Siem Reap
1810 E Anaheim St
Long Beach, CA 90813
(562) 591-7414

Food Breakdown: 2 non-alcoholic beverages, 1 appetizer, 2 entrees
Price: $43
Distance From My House: 27.1 miles

Siem Reap Restaurant
1810 E Anaheim St, Long Beach, CA 90813

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  1. Your post (very amusing, by the way) reminded me of this post on the General Topics board, "Countries that just don't have good food" which started with a Cambodian post and went on to gather 280 replies.
    Apparently it's a matter of some controversy! What about Sophy's? I've heard that one is good.

    6 Replies
    1. re: Chowpatty

      Though Cambodian food is my least favorite SE Asian food, both here in the states and in SE Asia, I wouldn't completely dismiss the cuisine. There's a pretty brilliant Cambodian restaurant--and Chowhound favorite--called Floating Rock oustside Boston. Moreover, though Siem Reap is a weird restaurant, it's not as bad as noahbites suggests, in my opinion.

      1. re: aventinus

        Thank you for mentioning Floating Rock! It is my favorite~ every Cambodian place i've tried after could not meet the standards set by the hole in the wall in Revere...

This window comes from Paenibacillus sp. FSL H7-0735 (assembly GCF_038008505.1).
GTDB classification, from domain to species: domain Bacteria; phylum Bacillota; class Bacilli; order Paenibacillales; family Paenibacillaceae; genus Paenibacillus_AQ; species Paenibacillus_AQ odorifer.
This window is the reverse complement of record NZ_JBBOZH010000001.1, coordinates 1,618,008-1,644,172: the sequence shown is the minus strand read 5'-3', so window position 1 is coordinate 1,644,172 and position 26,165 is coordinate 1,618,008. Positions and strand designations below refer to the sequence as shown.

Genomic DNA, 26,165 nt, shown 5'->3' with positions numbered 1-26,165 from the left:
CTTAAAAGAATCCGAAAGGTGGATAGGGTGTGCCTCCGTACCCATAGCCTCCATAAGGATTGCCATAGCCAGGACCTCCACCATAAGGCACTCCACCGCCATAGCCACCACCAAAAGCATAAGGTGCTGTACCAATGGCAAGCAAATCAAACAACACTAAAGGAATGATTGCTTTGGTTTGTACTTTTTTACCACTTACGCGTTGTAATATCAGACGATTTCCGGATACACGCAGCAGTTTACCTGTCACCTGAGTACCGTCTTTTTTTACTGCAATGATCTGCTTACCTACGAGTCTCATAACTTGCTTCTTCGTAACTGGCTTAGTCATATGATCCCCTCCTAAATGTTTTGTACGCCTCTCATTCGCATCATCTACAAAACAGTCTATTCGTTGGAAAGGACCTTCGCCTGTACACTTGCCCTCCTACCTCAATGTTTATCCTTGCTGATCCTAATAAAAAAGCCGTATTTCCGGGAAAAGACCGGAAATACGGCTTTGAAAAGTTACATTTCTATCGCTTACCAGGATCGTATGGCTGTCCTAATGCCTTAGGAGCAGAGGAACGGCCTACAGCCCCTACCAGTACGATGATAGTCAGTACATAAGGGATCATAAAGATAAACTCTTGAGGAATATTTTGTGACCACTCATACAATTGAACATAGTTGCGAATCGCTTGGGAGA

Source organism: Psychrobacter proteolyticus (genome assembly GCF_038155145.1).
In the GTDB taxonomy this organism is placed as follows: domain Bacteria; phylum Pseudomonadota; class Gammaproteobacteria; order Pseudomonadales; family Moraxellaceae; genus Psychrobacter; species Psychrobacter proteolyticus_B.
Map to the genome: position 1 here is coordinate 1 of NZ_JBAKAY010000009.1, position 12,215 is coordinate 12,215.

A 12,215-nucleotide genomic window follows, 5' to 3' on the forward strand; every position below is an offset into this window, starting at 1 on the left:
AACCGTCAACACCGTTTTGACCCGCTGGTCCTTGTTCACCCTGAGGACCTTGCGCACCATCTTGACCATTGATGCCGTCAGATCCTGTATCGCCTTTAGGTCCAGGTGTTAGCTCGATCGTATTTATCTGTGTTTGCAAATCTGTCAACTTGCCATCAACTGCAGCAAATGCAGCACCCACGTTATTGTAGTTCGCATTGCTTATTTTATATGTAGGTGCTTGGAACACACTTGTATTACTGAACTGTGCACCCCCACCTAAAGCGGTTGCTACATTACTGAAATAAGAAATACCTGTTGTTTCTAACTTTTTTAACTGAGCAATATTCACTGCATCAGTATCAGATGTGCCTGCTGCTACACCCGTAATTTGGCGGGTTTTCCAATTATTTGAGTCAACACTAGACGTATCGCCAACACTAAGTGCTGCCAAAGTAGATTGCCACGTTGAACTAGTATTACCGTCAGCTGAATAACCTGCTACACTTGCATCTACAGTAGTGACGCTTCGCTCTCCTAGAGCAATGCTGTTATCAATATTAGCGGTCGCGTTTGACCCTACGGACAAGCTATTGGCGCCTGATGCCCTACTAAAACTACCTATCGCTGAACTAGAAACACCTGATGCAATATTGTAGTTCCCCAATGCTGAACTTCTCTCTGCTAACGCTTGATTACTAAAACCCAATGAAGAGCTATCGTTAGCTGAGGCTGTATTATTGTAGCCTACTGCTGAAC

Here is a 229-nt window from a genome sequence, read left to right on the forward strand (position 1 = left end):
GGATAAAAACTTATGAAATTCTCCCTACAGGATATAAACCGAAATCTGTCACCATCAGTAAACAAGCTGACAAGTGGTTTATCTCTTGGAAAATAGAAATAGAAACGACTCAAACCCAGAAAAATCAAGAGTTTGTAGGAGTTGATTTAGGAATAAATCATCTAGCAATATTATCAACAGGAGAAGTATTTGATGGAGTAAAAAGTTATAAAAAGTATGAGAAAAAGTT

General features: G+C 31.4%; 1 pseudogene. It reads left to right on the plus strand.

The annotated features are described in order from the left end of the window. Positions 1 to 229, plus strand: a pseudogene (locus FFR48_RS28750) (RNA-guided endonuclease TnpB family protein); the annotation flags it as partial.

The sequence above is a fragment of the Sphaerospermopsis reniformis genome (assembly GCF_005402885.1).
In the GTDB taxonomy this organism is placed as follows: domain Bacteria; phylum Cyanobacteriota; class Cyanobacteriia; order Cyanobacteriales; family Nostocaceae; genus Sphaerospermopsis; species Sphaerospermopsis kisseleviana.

1. re: marilees

          Imagine my disappointment at not finding anything comparable in Cambodia.

      2. re: Chowpatty

        The chicken with deep-fried ginger strips was particularly memorable at Sophy's. I recall they had a beef salad there as well, which had mixture of salty/sour tastes, as opposed to spicy/sour Thai beef salads. If you go to Sophy's, you need to be sure to ask the server which menu items are Khmer.

        I've noticed that there's an herb I hadn't encountered before, that shows up time and again in Khmer cuisine, especially in some of the soups . At first the taste was off-putting, but as I ate more of it I started to like it.

        1. re: WBGuy

          Sophy's is one of my favorite places. I love their beef salad as well. As for that particular herb, I don't know which one it is, but when I go to Lily's or My Le (fast food Cambodian on the corner of Anaheim and Orange-opposite corners), they almost always have a bitter dish that is extremely bitter. It has a spice that looks like little green peppercorns on a small branch. I got this by accident when I asked for something sour (love sour, but cannot tolerate bitter). Another dish that is good is their omelet, which is not made of eggs at all. Sorry, not sure what it is called off hand.